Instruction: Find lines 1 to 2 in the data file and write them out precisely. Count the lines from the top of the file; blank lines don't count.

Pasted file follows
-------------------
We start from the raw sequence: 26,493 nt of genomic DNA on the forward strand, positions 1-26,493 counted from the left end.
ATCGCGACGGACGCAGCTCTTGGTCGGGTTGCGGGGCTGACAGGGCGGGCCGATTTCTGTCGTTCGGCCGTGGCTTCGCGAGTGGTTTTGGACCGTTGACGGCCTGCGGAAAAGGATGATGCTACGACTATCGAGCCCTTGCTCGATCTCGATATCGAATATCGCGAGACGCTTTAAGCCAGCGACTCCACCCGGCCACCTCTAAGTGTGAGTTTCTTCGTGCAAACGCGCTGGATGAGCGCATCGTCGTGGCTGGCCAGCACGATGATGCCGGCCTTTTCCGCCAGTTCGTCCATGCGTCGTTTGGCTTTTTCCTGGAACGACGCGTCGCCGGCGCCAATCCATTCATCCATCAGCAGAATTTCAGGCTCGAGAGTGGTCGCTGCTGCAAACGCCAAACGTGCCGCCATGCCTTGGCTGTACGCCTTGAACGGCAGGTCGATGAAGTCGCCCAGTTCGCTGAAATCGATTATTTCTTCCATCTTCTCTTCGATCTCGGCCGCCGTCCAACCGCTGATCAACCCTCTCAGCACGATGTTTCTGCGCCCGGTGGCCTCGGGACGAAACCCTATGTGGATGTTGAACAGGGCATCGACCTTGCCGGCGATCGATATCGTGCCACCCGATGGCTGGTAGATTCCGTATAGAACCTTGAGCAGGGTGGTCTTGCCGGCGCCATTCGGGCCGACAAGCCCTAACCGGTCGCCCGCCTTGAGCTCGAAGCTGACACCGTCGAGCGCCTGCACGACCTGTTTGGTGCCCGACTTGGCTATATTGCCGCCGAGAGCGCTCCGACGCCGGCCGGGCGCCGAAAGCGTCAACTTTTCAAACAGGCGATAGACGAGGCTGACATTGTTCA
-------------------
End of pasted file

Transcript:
We start from the raw sequence: 26,493 nt of genomic DNA on the forward strand, positions 1-26,493 counted from the left end.
ATCGCGACGGACGCAGCTCTTGGTCGGGTTGCGGGGCTGACAGGGCGGGCCGATTTCTGTCGTTCGGCCGTGGCTTCGCGAGTGGTTTTGGACCGTTGACGGCCTGCGGAAAAGGATGATGCTACGACTATCGAGCCCTTGCTCGATCTCGATATCGAATATCGCGAGACGCTTTAAGCCAGCGACTCCACCCGGCCACCTCTAAGTGTGAGTTTCTTCGTGCAAACGCGCTGGATGAGCGCATCGTCGTGGCTGGCCAGCACGATGATGCCGGCCTTTTCCGCCAGTTCGTCCATGCGTCGTTTGGCTTTTTCCTGGAACGACGCGTCGCCGGCGCCAATCCATTCATCCATCAGCAGAATTTCAGGCTCGAGAGTGGTCGCTGCTGCAAACGCCAAACGTGCCGCCATGCCTTGGCTGTACGCCTTGAACGGCAGGTCGATGAAGTCGCCCAGTTCGCTGAAATCGATTATTTCTTCCATCTTCTCTTCGATCTCGGCCGCCGTCCAACCGCTGATCAACCCTCTCAGCACGATGTTTCTGCGCCCGGTGGCCTCGGGACGAAACCCTATGTGGATGTTGAACAGGGCATCGACCTTGCCGGCGATCGATATCGTGCCACCCGATGGCTGGTAGATTCCGTATAGAACCTTGAGCAGGGTGGTCTTGCCGGCGCCATTCGGGCCGACAAGCCCTAACCGGTCGCCCGCCTTGAGCTCGAAGCTGACACCGTCGAGCGCCTGCACGACCTGTTTGGTGCCCGACTTGGCTATATTGCCGCCGAGAGCGCTCCGACGCCGGCCGGGCGCCGAAAGCGTCAACTTTTCAAACAGGCGATAGACGAGGCTGACATTGTTCA